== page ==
John McCain, inventor of the BlackBerry

Al Gore never claimed to have “invented the internet.” That was a lie, invented by Karl Rove and repeated by a credulous press corps with a personal disdain for Gore. What Newt Gingrich (!) claimed on Gore’s behalf was having figured out the importance of computer-to-computer communications very early and pushing successfully for the legislative actions that transformed the ARPAnet into the internet. Still, that charge helped cost Gore the election.

So if you’re Rick Davis, you really, really, really didn’t want to see this lead on an AP story:

Move over, Al Gore. You may lay claim to the Internet, but John McCain helped create the BlackBerry.

I don’t know whether McCain can, in fact, claim any credit for changes in telecoms policy that facilitated the development of handhelds. (If so, he can also take the blame for the fact that we’re a generation behind our competitors in both cellphone technology and broadband-to-the-home.) And I doubt that this will hurt McCain as much as the internet claim hurt Gore. But it doesn’t help. More important, it shows that the press corps &#8212 even AP &#8212 is in no mood to cut McCain any slack.

The Obama campaign’s response was pitch-perfect:

If John McCain hadn’t said that “the fundamentals of our economy are strong” on the day of one of our nation’s worst financial crises, the claim that he invented the BlackBerry would have been the most preposterous thing said all week.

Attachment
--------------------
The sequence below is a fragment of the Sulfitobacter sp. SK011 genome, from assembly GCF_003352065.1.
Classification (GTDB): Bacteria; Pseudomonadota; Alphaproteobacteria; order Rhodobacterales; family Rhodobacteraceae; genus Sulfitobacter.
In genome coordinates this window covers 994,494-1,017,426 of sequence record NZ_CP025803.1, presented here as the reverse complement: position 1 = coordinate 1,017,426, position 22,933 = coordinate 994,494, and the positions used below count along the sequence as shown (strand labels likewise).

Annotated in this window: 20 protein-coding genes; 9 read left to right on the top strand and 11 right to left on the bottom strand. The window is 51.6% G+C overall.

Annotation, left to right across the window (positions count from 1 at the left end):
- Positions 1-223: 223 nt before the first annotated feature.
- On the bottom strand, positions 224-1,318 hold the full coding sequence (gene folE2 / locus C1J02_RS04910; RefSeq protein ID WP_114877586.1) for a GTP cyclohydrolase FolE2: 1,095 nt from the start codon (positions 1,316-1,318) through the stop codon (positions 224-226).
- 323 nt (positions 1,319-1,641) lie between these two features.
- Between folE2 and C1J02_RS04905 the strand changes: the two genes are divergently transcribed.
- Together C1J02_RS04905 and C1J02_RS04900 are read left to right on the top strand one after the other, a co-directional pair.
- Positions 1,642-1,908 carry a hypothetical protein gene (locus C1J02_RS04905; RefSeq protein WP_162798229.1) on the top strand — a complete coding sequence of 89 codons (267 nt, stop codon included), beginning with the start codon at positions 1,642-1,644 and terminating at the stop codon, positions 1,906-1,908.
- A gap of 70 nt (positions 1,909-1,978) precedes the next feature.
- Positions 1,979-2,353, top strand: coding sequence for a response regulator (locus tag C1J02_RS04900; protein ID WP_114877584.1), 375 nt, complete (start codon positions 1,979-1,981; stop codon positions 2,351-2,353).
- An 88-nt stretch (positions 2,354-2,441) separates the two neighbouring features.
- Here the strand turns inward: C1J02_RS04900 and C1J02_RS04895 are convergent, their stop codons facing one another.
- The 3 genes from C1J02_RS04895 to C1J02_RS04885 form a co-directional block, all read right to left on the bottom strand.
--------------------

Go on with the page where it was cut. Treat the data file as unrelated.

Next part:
Author: Mark Kleiman

Professor of Public Policy at the NYU Marron Institute for Urban Management and editor of the Journal of Drug Policy Analysis. Teaches about the methods of policy analysis about drug abuse control and crime control policy, working out the implications of two principles: that swift and certain sanctions don't have to be severe to be effective, and that well-designed threats usually don't have to be carried out. Books: Drugs and Drug Policy: What Everyone Needs to Know (with Jonathan Caulkins and Angela Hawken) When Brute Force Fails: How to Have Less Crime and Less Punishment (Princeton, 2009; named one of the "books of the year" by The Economist Against Excess: Drug Policy for Results (Basic, 1993) Marijuana: Costs of Abuse, Costs of Control (Greenwood, 1989) UCLA Homepage Curriculum Vitae Contact: